That software developed by OpenAI could be used to generate news stories, product reviews and other kinds of writing which may be more realistic than anything developed before by computer. (Shutterstock/File)
Researchers this week announced they had developed an automatic text generator using artificial intelligence which is very good -- so good, it is keeping details private for now.
That software developed by OpenAI could be used to generate news stories, product reviews and other kinds of writing which may be more realistic than anything developed before by computer.
OpenAI, a research center backed by Tesla's Elon Musk, Amazon and Microsoft, said the new software "achieves state-of-the-art performance on many language modeling benchmarks," including summarization and translating.
But it will not be releasing the program to the public.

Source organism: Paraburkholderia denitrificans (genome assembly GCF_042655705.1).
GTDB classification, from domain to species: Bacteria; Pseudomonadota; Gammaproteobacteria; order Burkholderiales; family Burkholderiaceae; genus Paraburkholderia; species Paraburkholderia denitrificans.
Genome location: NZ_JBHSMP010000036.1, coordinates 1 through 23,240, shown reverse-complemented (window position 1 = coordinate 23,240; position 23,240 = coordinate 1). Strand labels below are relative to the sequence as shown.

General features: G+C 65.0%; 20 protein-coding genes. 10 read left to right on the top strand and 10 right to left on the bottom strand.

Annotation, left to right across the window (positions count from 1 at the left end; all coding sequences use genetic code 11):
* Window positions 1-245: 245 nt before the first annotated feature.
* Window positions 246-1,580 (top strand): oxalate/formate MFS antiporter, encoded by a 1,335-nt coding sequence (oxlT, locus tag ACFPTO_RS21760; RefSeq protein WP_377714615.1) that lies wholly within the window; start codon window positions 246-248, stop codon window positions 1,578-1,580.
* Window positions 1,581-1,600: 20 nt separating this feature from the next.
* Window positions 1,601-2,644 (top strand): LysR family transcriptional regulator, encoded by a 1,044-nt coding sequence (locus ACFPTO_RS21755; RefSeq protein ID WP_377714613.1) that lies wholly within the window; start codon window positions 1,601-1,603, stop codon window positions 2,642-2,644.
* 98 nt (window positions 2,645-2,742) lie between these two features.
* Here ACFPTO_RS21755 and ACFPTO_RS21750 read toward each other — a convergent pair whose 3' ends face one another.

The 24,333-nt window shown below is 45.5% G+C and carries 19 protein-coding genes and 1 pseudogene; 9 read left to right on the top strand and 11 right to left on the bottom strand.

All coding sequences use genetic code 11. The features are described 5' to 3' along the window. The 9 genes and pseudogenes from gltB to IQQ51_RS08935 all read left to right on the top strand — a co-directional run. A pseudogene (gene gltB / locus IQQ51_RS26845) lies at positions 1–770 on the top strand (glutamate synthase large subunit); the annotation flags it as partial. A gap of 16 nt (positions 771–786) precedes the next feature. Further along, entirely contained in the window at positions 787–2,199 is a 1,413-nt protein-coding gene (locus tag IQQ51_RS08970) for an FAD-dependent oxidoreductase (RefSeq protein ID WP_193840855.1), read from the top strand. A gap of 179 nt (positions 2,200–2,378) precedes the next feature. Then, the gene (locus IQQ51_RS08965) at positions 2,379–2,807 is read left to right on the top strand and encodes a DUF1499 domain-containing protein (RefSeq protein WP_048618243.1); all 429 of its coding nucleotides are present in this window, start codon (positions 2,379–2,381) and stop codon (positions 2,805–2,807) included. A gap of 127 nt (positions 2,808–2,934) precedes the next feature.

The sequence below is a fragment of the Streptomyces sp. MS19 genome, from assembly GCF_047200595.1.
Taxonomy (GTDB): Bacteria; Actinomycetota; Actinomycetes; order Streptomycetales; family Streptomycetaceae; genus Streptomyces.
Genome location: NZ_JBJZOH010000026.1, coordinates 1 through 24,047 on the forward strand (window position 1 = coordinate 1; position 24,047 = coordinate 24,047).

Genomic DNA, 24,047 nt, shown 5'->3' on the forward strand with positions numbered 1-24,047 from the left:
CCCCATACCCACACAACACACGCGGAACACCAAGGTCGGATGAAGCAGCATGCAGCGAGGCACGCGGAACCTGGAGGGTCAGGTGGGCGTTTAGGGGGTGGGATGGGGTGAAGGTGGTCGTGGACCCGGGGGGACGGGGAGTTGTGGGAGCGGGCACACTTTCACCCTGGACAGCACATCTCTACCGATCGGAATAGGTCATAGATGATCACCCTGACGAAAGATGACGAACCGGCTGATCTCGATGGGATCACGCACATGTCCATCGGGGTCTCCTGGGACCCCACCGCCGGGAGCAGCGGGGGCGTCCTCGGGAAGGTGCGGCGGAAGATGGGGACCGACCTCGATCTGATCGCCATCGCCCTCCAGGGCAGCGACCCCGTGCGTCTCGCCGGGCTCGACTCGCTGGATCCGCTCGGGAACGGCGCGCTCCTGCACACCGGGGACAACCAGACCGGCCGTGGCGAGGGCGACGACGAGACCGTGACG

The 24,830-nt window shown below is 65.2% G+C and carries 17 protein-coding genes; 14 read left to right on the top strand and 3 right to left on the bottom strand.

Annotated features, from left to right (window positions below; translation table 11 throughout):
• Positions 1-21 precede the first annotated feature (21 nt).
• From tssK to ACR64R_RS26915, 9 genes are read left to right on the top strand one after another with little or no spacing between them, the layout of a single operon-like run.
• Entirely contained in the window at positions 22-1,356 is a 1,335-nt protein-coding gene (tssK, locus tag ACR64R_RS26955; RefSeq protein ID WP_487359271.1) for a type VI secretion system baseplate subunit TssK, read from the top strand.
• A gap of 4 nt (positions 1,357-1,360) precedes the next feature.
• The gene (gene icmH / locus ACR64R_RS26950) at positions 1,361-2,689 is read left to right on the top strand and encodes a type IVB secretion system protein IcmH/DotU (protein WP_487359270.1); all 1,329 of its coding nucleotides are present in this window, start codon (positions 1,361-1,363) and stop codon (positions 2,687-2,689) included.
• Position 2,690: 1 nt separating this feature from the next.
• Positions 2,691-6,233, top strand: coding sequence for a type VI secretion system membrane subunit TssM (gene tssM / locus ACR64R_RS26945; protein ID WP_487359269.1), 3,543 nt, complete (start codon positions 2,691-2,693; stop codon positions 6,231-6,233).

"Due to our concerns about malicious applications of the technology, we are not releasing the trained model," the OpenAI researchers said in a blog post Thursday.
The news suggested a potential breakthrough in efforts to develop computer-generated text which may be believable, but also potentially dangerous.
The researchers said there were numerous ways the program could be used for nefarious purposes, including to generate fake news articles, impersonating others online, and automating fake content on social media.
In one example, the program was fed one paragraph about "a herd of unicorns living in a remote, previously unexplored valley, in the Andes Mountains" and wrote a 300-word news story about it.
"The public at large will need to become more skeptical of text they find online, just as the 'deepfakes' phenomenon calls for more skepticism about images," the researchers wrote, referring to AI-manipulated videos, which have been on the rise.
The researchers said their model called GPT-2 "outperforms other language models" trained on tasks such as Wikipedia entries, news, or books without needing any specific training.
The OpenAI news is the latest showing how computers have gained in language ability, and follows a strong performance from IBM's Project Debater in a public competition with a professional debate champion.
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